Generally, rules-based anti-fraud solutions are able to detect well-known types of fraud. What’s more, they are reasonably successful at rejecting fairly primitive fraud in real-time. At the same time, fraudsters can easily reverse-engineer basic rules, so a rules-based technology requires regular updates while also being unable to perform post-install analysis, which makes it impossible for them to identify - let alone prevent - sophisticated fraud, such as Smart Bots, Mixes or Device Farms. All that can yield false positive results and, subsequently give a client a misleading impression of being protected from fraudsters.

Is following the rules the best idea when it comes to fraud detection?

Now that we have clarified the principles of a rules-based solution let’s have a look at real-life examples to make a judgment whether this approach is effective in detecting fraud.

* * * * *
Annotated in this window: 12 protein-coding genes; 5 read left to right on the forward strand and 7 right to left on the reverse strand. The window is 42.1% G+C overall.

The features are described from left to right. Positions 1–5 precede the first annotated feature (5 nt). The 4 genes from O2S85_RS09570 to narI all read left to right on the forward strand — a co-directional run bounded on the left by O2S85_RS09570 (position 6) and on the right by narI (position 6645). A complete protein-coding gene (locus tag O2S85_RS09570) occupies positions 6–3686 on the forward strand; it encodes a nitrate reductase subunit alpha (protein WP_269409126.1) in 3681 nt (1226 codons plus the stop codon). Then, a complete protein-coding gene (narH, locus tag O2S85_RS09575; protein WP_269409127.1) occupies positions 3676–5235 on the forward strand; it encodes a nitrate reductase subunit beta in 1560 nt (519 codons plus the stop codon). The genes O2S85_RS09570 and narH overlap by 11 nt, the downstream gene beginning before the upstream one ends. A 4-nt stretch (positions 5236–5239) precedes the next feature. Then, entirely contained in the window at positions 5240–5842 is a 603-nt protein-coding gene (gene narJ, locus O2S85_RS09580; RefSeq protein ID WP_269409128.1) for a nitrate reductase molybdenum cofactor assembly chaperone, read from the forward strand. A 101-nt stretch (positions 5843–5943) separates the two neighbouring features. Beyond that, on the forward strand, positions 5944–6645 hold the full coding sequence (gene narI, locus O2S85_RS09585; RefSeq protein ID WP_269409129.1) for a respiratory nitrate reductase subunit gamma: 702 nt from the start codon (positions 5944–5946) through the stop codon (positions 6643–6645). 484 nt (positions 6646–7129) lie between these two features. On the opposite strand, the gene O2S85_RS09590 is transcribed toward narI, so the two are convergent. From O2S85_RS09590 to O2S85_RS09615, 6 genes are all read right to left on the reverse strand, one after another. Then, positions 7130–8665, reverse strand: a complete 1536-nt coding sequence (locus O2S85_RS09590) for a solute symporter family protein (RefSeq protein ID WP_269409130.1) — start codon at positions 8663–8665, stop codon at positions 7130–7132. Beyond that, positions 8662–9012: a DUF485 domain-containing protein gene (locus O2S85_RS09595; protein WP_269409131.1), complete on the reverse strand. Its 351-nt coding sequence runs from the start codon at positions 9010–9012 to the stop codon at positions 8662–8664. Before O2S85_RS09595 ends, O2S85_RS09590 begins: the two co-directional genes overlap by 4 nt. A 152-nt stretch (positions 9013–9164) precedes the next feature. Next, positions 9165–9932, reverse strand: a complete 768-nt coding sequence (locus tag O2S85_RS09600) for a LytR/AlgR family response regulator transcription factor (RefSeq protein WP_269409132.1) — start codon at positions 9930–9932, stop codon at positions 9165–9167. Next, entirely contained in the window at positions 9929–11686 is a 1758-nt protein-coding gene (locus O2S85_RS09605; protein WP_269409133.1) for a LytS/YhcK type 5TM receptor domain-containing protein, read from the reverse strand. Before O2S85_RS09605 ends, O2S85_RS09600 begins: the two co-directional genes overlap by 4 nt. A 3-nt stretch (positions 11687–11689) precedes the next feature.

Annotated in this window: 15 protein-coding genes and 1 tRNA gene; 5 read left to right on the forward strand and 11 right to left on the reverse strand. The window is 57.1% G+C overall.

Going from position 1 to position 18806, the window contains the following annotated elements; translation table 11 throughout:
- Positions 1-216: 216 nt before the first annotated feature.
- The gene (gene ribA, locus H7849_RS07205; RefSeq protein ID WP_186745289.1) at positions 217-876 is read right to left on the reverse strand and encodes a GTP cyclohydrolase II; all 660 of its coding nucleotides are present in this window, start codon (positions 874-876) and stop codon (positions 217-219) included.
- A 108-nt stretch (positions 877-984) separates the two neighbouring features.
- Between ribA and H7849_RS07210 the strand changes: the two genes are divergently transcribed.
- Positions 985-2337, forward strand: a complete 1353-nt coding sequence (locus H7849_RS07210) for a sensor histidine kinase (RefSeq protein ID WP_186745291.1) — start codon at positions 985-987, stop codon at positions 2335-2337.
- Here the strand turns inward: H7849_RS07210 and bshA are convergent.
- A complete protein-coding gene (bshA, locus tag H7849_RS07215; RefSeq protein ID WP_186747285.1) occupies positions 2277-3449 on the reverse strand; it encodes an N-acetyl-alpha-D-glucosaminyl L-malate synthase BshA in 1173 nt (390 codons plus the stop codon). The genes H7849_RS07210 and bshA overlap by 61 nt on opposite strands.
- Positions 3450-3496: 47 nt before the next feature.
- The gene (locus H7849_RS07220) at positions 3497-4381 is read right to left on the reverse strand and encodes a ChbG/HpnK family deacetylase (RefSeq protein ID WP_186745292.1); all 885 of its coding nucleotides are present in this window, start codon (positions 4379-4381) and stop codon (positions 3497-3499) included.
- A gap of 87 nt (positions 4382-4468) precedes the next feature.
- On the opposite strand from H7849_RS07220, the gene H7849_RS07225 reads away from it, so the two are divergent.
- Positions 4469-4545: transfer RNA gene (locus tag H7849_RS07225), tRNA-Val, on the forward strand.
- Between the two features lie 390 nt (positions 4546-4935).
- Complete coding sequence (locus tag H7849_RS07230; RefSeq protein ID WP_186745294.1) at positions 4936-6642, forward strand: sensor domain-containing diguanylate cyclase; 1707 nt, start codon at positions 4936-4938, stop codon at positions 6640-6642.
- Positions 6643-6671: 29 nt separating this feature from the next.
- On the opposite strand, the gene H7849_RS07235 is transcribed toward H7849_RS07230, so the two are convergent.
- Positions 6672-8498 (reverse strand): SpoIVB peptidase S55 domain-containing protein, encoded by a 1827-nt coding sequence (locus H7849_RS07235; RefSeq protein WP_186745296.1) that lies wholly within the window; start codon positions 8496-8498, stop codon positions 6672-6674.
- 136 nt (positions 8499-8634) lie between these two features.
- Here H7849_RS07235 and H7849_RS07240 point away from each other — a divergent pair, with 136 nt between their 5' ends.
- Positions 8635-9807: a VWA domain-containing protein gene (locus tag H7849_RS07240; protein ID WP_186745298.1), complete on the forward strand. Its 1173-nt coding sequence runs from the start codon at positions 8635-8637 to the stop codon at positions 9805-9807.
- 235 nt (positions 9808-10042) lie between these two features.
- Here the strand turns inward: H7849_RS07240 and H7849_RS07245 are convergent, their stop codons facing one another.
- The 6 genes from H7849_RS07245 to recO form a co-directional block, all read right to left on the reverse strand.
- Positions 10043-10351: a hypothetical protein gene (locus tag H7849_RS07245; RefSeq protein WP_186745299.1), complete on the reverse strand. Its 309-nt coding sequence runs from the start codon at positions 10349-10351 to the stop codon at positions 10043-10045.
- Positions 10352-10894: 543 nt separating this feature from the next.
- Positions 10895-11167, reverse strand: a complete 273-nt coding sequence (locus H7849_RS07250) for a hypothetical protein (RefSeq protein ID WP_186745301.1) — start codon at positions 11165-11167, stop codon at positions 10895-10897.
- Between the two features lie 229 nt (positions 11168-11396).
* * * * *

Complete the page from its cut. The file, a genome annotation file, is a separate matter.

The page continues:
A bright example of how utilizing a rules-based fraud protection tool could ruin your business is the number of false positives and false negatives that can occur.

One of our clients proceeded to analyze traffic using both (a rules-based technology which was in place prior and Scalarr’s ML-based technology) services simultaneously and found the results to be utterly shocking:

The rules-based model blocked 34,000 fraudulent installs, whereas the ML algorithm flagged 43,000. Meanwhile, the overlap was minimal (roughly 2,000 installs), meaning that the ML model identified fraud in traffic that the rules-based solution marked as non-fraudulent and vice versa. The number of false results was 73,000 installs (32,000 of false positive and 41,000 of false negative errors).